He said DHS planned "increased analytic focus to more comprehensively assess how violent extremist actors and other perpetrators of targeted violence exploit and leverage social media and other online platforms and how those online activities are linked to real-world violence."
The goal, he said, is to "identify emerging narratives as early as possible and assess whether those narratives are likely to influence acts of violence and how fast they're spreading across multiple platforms."
The biggest terrorism threat comes not from abroad but from individuals and small groups in the U.S., fueled by racist and extremist conspiracy theories online, who believe violence is a valid way "to express their dissatisfaction with our nation or with their personal situation," Cohen said.
Cohen and John Godfrey, the State Department's acting coordinator for counterterrorism, testified that U.S. adversaries, including Russia and Iran, have been seeking to foment American extremism on social media.
For example, Cohen said, after former Minneapolis police Officer Derek Chauvin was convicted of murder in the death of George Floyd, DHS analysts saw similar posts alleging unfairness in the trial on forums associated with Russia, Iran and domestic extremists.
FBI officials have also acknowledged a foreign role in social media disinformation, but they have said the details are classified. The FBI has faced scrutiny about its social media policies after what some lawmakers have said was the bureau's intelligence failure in not anticipating the attack on the Capitol. Former FBI agents who worked domestic terrorism said they believe the FBI has been too reluctant to analyze public posts related to domestic extremism because it fears being seen as spying on Americans who are exercising their free speech rights.
As NBC News has reported, hundreds of public posts called for violence to stop the congressional counting of the electoral votes in Biden's victory, some of which included specific plans to assault the Capitol and arrest lawmakers. Yet FBI officials have said they had no intelligence that the Capitol was a target.
Officials at DHS — which also didn't foresee the Capitol attack — say they would pay more attention to those sorts of posts, such as one on a site called TheDonald.win by a user called CommunismSucks.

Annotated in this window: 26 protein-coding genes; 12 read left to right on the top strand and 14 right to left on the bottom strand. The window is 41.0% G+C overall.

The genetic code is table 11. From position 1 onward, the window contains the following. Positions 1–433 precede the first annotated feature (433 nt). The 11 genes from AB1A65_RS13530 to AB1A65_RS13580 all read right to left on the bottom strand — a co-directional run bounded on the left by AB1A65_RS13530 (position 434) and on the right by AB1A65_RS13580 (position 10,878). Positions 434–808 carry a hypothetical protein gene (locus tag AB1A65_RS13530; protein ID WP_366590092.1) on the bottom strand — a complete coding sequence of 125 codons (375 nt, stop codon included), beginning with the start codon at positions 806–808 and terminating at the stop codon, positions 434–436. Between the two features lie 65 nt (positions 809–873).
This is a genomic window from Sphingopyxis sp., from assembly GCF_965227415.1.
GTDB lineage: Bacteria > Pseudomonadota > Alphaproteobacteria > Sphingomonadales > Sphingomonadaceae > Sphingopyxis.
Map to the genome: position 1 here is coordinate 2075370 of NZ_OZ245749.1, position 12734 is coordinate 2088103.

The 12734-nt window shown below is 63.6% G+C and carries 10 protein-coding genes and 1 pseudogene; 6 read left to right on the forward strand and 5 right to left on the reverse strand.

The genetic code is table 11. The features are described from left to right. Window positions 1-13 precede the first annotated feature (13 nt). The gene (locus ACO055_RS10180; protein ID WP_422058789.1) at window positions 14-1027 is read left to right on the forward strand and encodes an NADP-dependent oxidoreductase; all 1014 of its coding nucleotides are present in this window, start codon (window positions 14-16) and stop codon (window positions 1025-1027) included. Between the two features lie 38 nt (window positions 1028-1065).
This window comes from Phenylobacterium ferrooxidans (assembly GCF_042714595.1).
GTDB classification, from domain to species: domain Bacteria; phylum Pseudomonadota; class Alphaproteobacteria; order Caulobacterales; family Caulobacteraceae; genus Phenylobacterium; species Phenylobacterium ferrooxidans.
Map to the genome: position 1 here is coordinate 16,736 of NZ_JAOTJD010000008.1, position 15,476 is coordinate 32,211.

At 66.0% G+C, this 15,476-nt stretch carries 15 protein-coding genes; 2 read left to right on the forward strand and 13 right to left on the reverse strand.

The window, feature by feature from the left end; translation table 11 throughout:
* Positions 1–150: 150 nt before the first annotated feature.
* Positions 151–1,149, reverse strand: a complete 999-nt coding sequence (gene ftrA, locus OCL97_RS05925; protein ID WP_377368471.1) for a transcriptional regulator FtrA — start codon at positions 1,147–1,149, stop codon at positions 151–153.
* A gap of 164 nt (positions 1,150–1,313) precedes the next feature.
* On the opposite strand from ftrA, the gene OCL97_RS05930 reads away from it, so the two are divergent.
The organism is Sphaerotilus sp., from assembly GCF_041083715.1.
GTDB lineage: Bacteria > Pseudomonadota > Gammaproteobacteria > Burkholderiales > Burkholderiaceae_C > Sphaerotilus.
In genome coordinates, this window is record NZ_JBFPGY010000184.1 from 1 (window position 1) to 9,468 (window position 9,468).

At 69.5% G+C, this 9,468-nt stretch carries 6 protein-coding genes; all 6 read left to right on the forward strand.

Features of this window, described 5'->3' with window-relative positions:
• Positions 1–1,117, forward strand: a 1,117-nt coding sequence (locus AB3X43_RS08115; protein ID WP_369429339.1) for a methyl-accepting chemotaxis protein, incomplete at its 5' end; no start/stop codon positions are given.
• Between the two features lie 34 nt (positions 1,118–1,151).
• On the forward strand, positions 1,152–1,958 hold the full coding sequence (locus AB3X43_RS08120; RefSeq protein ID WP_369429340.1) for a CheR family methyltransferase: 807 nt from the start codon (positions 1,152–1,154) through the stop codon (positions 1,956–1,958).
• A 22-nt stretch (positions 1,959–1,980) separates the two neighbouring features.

"Bring handcuffs and zipties to DC," the poster wrote. "No more tolerating 'elected' officials who hate our country. January 6th is the chance to restore this country. Barging into the Capitol through multiple entryways is the surest way to have our bases covered and apprehend these traitors."
It's not known whether that person traveled to the Capitol, but many people who did left similar digital trails, law enforcement officials say.
Rep. Adam Schiff, D-Calif., chairman of the Intelligence Committee, asked FBI Director Christopher Wray about the issue at last month's hearing on top national security threats.
"It appears that probably some of the best intelligence prior to Jan. 6 was open source," Schiff said. "It was discussion on social media [about] plans to attack the Capitol. This raises an important but very difficult question for the bureau. ... What is the bureau's policy in terms of your ability to review social media when it's appropriate to do it, when it's not appropriate to do it? Do you have a clear policy on that, and are there legal constraints, as well, that preclude you from getting the intelligence that you need?"
Wray said that without tips or some other impetus, the FBI didn't consider itself free to hunt for threats of violence or domestic terrorism plots on social media, even if the posts are public.
"We do not, as the FBI, simply patrol social media looking for problems," he said.
In a sense, DHS will now do just that, officials said — patrol public social media looking for intelligence pointing to threats.
DHS sparked outrage over its open-source intelligence collection last year when it emerged that analysts had been compiling dossiers about tweets by certain journalists covering border issues. The secretary of homeland security ordered analysts to stop collecting information about journalists, and the flap led to a pullback in all types of collection of public information, current and former DHS officials have said.
Officials say they are taking a careful approach.
"Our job is not to police thought and speech — our job is to prevent acts of violence," Cohen told lawmakers.
However, he said later, "We have to understand the close proximity between constitutionally protected speech ... and the threat of violence posed by individuals who use that speech or leverage that speech as a way to incite violence."